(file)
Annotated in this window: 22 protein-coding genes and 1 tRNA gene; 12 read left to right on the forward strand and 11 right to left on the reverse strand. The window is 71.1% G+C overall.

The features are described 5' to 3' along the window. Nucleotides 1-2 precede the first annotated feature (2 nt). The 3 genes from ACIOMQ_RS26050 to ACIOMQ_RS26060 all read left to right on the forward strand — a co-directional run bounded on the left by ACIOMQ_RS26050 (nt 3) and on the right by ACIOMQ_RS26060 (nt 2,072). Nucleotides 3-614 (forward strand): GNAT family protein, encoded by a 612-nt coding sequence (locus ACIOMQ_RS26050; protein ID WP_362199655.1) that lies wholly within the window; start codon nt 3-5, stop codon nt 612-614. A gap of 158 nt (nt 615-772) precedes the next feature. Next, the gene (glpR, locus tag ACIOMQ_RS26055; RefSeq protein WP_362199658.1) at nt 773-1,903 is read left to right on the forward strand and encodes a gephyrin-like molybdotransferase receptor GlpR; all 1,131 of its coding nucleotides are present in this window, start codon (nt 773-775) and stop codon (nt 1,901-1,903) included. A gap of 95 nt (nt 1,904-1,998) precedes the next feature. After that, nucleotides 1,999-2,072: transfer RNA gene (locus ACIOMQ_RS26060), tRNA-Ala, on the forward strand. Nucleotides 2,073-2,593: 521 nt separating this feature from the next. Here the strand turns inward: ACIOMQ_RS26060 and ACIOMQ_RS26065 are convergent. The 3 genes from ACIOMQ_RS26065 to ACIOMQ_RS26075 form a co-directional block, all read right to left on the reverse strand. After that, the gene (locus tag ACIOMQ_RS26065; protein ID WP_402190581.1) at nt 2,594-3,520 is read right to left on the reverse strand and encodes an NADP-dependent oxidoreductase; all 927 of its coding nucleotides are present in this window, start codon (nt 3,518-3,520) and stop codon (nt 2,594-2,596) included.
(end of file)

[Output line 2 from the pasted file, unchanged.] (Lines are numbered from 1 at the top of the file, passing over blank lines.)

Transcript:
The features are described 5' to 3' along the window. Nucleotides 1-2 precede the first annotated feature (2 nt). The 3 genes from ACIOMQ_RS26050 to ACIOMQ_RS26060 all read left to right on the forward strand — a co-directional run bounded on the left by ACIOMQ_RS26050 (nt 3) and on the right by ACIOMQ_RS26060 (nt 2,072). Nucleotides 3-614 (forward strand): GNAT family protein, encoded by a 612-nt coding sequence (locus ACIOMQ_RS26050; protein ID WP_362199655.1) that lies wholly within the window; start codon nt 3-5, stop codon nt 612-614. A gap of 158 nt (nt 615-772) precedes the next feature. Next, the gene (glpR, locus tag ACIOMQ_RS26055; RefSeq protein WP_362199658.1) at nt 773-1,903 is read left to right on the forward strand and encodes a gephyrin-like molybdotransferase receptor GlpR; all 1,131 of its coding nucleotides are present in this window, start codon (nt 773-775) and stop codon (nt 1,901-1,903) included. A gap of 95 nt (nt 1,904-1,998) precedes the next feature. After that, nucleotides 1,999-2,072: transfer RNA gene (locus ACIOMQ_RS26060), tRNA-Ala, on the forward strand. Nucleotides 2,073-2,593: 521 nt separating this feature from the next. Here the strand turns inward: ACIOMQ_RS26060 and ACIOMQ_RS26065 are convergent. The 3 genes from ACIOMQ_RS26065 to ACIOMQ_RS26075 form a co-directional block, all read right to left on the reverse strand. After that, the gene (locus tag ACIOMQ_RS26065; protein ID WP_402190581.1) at nt 2,594-3,520 is read right to left on the reverse strand and encodes an NADP-dependent oxidoreductase; all 927 of its coding nucleotides are present in this window, start codon (nt 3,518-3,520) and stop codon (nt 2,594-2,596) included.